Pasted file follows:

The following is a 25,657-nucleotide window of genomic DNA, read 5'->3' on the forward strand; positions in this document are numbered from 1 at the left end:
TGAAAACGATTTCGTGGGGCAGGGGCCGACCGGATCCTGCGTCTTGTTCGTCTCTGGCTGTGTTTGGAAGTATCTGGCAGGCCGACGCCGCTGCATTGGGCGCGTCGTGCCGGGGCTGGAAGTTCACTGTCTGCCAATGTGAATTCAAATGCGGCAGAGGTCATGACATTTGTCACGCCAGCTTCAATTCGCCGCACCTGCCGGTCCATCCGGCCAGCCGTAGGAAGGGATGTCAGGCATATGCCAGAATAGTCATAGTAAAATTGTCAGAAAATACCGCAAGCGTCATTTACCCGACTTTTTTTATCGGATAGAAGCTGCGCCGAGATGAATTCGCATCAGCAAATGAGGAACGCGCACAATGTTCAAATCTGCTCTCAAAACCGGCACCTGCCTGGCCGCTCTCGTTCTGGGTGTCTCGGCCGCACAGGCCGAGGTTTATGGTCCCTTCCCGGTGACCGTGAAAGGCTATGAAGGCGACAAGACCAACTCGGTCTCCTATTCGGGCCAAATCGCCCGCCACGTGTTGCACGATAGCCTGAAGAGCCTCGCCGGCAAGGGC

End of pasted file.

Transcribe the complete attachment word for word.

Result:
The following is a 25,657-nucleotide window of genomic DNA, read 5'->3' on the forward strand; positions in this document are numbered from 1 at the left end:
TGAAAACGATTTCGTGGGGCAGGGGCCGACCGGATCCTGCGTCTTGTTCGTCTCTGGCTGTGTTTGGAAGTATCTGGCAGGCCGACGCCGCTGCATTGGGCGCGTCGTGCCGGGGCTGGAAGTTCACTGTCTGCCAATGTGAATTCAAATGCGGCAGAGGTCATGACATTTGTCACGCCAGCTTCAATTCGCCGCACCTGCCGGTCCATCCGGCCAGCCGTAGGAAGGGATGTCAGGCATATGCCAGAATAGTCATAGTAAAATTGTCAGAAAATACCGCAAGCGTCATTTACCCGACTTTTTTTATCGGATAGAAGCTGCGCCGAGATGAATTCGCATCAGCAAATGAGGAACGCGCACAATGTTCAAATCTGCTCTCAAAACCGGCACCTGCCTGGCCGCTCTCGTTCTGGGTGTCTCGGCCGCACAGGCCGAGGTTTATGGTCCCTTCCCGGTGACCGTGAAAGGCTATGAAGGCGACAAGACCAACTCGGTCTCCTATTCGGGCCAAATCGCCCGCCACGTGTTGCACGATAGCCTGAAGAGCCTCGCCGGCAAGGGC